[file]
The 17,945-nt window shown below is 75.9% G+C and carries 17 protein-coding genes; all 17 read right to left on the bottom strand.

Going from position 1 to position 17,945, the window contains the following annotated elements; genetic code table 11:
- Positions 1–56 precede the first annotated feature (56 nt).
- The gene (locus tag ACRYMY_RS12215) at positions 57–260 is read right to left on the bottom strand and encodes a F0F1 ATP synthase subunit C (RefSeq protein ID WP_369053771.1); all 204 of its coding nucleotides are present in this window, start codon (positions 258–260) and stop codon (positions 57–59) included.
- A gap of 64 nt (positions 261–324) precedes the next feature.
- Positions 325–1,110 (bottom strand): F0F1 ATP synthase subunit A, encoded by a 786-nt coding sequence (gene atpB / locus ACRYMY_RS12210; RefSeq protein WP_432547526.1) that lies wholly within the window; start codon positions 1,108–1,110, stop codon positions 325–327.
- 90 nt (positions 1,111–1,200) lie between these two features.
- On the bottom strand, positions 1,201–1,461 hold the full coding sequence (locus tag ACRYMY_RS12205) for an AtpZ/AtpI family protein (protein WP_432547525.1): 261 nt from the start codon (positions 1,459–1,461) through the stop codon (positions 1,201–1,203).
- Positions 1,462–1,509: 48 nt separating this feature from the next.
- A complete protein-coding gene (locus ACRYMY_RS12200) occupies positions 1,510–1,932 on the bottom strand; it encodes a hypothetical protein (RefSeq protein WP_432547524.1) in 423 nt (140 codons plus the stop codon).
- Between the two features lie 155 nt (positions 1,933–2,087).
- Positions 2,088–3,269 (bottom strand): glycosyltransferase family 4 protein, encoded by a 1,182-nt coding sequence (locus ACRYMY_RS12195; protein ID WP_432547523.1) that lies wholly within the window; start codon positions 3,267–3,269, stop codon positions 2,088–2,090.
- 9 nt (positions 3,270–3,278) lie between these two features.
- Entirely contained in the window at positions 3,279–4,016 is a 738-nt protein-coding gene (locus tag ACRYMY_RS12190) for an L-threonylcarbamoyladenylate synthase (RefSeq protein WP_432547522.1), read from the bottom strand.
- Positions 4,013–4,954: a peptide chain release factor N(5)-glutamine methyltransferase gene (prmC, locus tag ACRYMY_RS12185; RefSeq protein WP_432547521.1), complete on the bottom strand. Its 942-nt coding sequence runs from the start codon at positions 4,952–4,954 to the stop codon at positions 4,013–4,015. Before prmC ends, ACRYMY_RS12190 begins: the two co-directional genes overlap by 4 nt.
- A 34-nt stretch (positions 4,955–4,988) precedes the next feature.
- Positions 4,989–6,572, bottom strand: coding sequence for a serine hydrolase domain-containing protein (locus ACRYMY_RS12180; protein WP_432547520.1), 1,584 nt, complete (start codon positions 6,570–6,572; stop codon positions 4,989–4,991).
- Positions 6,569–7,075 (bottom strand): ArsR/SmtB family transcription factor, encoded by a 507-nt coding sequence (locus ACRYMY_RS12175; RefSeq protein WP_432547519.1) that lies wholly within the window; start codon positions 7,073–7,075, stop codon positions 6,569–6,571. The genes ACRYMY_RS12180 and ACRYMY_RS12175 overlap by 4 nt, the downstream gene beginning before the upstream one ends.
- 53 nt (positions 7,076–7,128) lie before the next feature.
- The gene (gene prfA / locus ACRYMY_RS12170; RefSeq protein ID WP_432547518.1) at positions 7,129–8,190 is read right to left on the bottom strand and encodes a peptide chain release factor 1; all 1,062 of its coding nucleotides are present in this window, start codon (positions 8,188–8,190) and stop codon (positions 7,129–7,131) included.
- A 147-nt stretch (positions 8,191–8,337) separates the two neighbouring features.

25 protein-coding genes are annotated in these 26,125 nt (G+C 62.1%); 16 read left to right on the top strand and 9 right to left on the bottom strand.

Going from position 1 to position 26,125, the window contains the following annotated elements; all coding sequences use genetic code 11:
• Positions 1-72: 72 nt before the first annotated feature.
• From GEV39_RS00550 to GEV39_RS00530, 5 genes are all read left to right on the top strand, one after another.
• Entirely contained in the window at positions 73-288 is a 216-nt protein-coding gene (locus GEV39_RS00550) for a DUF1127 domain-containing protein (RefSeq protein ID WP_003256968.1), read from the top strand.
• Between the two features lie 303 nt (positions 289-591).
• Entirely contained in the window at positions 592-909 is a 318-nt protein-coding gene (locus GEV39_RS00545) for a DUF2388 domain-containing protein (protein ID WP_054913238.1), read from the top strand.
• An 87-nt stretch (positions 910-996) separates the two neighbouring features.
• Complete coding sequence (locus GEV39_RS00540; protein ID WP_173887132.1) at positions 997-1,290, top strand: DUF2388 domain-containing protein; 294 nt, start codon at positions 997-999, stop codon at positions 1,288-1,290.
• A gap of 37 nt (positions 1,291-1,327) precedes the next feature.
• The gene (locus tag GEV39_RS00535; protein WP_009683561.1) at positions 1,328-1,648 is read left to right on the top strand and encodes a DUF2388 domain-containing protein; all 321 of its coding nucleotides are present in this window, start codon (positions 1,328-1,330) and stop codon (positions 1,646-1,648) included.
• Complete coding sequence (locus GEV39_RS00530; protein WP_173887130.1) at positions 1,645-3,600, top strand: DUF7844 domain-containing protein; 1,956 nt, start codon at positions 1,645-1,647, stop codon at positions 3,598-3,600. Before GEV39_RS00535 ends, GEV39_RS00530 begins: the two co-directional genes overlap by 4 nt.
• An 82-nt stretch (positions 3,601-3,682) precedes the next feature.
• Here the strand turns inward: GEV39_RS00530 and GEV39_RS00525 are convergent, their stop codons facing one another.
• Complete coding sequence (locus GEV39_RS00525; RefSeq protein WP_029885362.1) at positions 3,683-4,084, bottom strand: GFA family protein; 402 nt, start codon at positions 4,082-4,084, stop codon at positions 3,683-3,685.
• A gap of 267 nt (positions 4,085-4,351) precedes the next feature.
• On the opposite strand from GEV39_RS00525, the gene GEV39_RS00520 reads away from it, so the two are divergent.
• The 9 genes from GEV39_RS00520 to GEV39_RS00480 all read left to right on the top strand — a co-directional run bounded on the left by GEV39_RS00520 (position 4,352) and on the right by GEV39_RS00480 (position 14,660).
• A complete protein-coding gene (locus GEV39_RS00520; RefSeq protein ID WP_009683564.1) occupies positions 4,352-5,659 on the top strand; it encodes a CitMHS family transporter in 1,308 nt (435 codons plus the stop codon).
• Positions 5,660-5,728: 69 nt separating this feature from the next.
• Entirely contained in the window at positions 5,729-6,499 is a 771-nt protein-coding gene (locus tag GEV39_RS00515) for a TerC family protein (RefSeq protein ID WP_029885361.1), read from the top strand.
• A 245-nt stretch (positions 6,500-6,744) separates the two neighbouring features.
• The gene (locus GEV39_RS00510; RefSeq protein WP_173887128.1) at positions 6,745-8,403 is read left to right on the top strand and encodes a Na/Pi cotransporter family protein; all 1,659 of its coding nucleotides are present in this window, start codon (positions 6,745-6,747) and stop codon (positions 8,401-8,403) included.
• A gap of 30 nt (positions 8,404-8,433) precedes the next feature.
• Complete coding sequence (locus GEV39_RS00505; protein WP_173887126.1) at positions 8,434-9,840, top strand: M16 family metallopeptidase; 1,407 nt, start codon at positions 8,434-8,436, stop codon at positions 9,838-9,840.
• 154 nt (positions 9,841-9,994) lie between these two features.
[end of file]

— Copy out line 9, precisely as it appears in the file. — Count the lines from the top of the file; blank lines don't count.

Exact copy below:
- Positions 1,462–1,509: 48 nt separating this feature from the next.